Types Of Interventions

2012
05.05

Types Of Interventions

There are different types of intervention used for various situations. The 5 most effective and widely used types of interventions are family, teen or student, workplace, emergency, and the Johnson Approach. The family intervention is the type wherein a family member comes to a decision to end and manage the addiction of a fellow family member. The said family member is the one who intervenes to break some form of addiction.

It is very beneficial in the case where a family member is very concerned with the welfare of the addict and that of the rest of the family. A teen or student intervention is the type wherein the addiction among the youth and teenagers is managed. This is the type that is commonly associated with the family intervention but this is specifically created for the youth and teenagers.

This is a little more challenging as managing addiction among the youngsters can be rocky, therefore the assistance of an interventionist is very much recommended. Interventions among teenagers can be tricky because there are times that the addicts are defiant, but with the help of a teenager-friendly approach, managing addiction among teenagers is doable.

The workplace intervention is the type of intervention wherein a colleague or an officemate of an addict decides to help the addict to stop his or her addiction. Interacting with the addict most of the time is a helpful way for the colleague to determine if his colleague is an addict or not. If the addict’s colleague sees their potential and very good capability to work, but the addiction minimizes his productivity, his fellow colleagues help each other in finding a way to stop his addiction and maximize his full potential as a person.

This kind of intervention is developed by colleagues and superiors alike to be able to help the addict cope with his or her addiction and at the same time not to lose his job as they value the productivity of the addict. On the other hand, the emergency type of intervention is done when a family member, partner or a loved one has jeopardized his or her own life and in that case an intervention should be done as quickly as possible to avoid any possible and more severe danger towards his or her life.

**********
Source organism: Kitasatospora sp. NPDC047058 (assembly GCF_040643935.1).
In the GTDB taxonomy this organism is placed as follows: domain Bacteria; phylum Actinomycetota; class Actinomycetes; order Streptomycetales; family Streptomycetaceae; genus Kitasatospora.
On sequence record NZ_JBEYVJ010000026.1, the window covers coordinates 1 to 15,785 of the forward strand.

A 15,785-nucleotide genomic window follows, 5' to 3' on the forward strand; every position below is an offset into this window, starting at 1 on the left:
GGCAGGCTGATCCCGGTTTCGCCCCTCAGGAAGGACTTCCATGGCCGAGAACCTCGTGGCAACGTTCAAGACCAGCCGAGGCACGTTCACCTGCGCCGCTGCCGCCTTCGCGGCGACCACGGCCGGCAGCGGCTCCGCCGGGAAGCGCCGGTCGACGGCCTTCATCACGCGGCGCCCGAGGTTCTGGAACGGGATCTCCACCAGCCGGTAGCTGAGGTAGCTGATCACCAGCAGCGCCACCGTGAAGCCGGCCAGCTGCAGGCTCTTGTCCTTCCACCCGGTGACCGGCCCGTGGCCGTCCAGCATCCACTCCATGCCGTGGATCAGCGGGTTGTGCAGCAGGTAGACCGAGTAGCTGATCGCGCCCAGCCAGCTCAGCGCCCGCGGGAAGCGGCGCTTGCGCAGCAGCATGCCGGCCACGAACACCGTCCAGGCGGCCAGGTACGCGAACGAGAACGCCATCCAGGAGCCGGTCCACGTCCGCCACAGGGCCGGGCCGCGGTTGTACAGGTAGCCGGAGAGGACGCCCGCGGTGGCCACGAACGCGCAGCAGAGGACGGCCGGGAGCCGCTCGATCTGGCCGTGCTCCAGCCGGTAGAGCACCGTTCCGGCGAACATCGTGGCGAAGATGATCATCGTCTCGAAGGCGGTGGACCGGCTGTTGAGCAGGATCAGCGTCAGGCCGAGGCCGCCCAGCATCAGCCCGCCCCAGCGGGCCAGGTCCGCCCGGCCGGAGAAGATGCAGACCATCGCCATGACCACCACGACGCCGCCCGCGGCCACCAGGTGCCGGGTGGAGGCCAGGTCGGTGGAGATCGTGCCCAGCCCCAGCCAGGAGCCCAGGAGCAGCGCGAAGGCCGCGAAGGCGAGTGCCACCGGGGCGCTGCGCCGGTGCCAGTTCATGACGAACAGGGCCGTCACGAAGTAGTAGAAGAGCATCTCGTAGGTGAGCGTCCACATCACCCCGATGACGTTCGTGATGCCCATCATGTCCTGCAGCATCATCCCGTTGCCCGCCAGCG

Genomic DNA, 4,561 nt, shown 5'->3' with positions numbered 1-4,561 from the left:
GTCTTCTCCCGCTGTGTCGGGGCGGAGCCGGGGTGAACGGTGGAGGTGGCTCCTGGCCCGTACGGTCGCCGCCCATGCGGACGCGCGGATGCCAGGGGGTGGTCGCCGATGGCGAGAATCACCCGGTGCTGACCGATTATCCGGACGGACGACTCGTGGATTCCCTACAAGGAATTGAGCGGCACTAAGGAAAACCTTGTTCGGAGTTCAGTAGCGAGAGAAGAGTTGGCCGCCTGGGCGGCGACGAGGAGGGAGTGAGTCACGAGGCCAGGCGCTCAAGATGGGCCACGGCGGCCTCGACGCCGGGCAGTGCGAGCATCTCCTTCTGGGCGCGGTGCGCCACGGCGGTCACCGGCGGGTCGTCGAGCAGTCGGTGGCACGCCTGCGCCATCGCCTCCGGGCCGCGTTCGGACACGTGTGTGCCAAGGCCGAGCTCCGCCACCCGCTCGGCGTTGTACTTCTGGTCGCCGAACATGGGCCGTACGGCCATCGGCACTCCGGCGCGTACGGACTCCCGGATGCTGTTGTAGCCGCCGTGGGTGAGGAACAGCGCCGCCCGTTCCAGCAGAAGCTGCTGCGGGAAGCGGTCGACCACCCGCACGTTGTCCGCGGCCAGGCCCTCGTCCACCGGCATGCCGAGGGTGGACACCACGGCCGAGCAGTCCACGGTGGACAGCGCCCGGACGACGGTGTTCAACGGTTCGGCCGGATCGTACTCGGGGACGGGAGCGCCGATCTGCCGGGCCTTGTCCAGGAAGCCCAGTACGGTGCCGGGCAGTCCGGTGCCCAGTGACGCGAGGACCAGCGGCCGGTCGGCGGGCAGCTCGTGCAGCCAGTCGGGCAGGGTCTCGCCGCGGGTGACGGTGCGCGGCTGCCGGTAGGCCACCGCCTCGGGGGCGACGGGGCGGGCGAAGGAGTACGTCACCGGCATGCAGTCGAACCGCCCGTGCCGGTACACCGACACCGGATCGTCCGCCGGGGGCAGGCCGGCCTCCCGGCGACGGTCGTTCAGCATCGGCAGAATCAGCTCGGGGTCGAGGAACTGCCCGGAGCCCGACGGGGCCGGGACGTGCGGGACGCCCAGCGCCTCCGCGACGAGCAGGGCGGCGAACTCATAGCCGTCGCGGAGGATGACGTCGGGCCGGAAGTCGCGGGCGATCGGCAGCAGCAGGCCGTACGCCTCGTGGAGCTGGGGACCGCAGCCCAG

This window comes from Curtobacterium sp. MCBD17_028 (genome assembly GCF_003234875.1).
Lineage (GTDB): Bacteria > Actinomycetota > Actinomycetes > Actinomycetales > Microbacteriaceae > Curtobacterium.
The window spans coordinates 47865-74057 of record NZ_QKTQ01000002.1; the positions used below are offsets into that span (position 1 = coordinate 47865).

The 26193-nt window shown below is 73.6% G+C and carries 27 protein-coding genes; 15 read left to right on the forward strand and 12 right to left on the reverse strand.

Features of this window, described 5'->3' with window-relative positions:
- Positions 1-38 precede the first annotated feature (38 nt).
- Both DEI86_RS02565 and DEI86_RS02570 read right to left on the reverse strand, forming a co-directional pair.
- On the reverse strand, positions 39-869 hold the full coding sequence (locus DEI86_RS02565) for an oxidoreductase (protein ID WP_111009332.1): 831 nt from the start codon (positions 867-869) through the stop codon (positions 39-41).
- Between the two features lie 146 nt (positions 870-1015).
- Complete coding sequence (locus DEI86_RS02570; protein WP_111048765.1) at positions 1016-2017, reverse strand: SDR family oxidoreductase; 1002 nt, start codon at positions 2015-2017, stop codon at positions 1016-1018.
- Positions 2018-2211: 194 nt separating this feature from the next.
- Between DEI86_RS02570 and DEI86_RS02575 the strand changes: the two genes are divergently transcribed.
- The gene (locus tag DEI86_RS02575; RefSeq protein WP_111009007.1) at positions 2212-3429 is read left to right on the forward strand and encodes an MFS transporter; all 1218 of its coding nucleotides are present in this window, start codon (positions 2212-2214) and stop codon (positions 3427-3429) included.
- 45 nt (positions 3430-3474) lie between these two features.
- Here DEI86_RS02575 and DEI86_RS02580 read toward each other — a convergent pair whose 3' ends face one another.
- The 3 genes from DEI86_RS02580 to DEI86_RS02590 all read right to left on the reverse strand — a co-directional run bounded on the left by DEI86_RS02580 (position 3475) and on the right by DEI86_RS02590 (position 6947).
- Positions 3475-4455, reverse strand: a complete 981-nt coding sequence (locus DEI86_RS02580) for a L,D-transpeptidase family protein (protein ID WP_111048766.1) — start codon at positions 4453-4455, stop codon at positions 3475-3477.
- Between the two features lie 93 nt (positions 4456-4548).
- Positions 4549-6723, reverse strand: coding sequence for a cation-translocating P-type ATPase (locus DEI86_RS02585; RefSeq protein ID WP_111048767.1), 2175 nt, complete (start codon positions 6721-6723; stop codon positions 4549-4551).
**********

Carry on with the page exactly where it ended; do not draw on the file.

The gravity of the addiction and time are major factors in ending up with this kind of intervention. Lastly, the Johnson approach is the kind of intervention which is a tougher and more forceful method in managing an addiction. Among the different types of intervention stated, the Johnson approach is often the most powerful, the rest having a more diplomatic and tactful manner in controlling the addiction.

The list of the different types of interventions is a great way for the interventionist in classifying what kind of intervention is best suited to the addict. Given the addict’s history, background, severity of addiction, lifestyle and other factors, the different types of interventions can be effective ways for the concerned ones to determine how they can help on the addict’s recovery.

Identifying the kind of intervention needed for an addict is just the beginning. The tedious and challenging process of intervention can be tough but being prepared for said obstacles can help especially if the addict himself gets frustrated during the program. The addict and the ones concerned can be frustrated at times, but this is just a part of it. It is therefore essential to have an experienced interventionist at this point to fully understand the process and be able to get motivated to reach their goals, the addict’s and the interventionist as well- to break free from the chains of addiction.